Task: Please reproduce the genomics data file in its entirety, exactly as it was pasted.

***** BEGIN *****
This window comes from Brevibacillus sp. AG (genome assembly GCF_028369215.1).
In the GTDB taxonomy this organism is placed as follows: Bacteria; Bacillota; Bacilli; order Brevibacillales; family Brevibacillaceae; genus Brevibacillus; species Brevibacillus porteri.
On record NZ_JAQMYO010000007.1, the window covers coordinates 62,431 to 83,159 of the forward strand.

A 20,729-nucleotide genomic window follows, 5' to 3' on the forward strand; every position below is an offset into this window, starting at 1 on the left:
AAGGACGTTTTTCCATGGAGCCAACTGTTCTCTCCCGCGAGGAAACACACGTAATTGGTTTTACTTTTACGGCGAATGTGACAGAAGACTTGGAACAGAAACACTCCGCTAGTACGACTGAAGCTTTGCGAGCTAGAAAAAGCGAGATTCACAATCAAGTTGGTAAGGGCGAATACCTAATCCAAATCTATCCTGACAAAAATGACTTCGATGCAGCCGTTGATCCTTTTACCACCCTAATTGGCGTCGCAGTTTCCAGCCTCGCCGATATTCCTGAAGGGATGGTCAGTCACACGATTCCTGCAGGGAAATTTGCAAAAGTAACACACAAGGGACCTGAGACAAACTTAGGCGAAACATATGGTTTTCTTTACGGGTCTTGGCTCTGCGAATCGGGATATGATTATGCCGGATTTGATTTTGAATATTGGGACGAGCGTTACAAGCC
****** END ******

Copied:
This window comes from Brevibacillus sp. AG (genome assembly GCF_028369215.1).
In the GTDB taxonomy this organism is placed as follows: Bacteria; Bacillota; Bacilli; order Brevibacillales; family Brevibacillaceae; genus Brevibacillus; species Brevibacillus porteri.
On record NZ_JAQMYO010000007.1, the window covers coordinates 62,431 to 83,159 of the forward strand.

A 20,729-nucleotide genomic window follows, 5' to 3' on the forward strand; every position below is an offset into this window, starting at 1 on the left:
AAGGACGTTTTTCCATGGAGCCAACTGTTCTCTCCCGCGAGGAAACACACGTAATTGGTTTTACTTTTACGGCGAATGTGACAGAAGACTTGGAACAGAAACACTCCGCTAGTACGACTGAAGCTTTGCGAGCTAGAAAAAGCGAGATTCACAATCAAGTTGGTAAGGGCGAATACCTAATCCAAATCTATCCTGACAAAAATGACTTCGATGCAGCCGTTGATCCTTTTACCACCCTAATTGGCGTCGCAGTTTCCAGCCTCGCCGATATTCCTGAAGGGATGGTCAGTCACACGATTCCTGCAGGGAAATTTGCAAAAGTAACACACAAGGGACCTGAGACAAACTTAGGCGAAACATATGGTTTTCTTTACGGGTCTTGGCTCTGCGAATCGGGATATGATTATGCCGGATTTGATTTTGAATATTGGGACGAGCGTTACAAGCC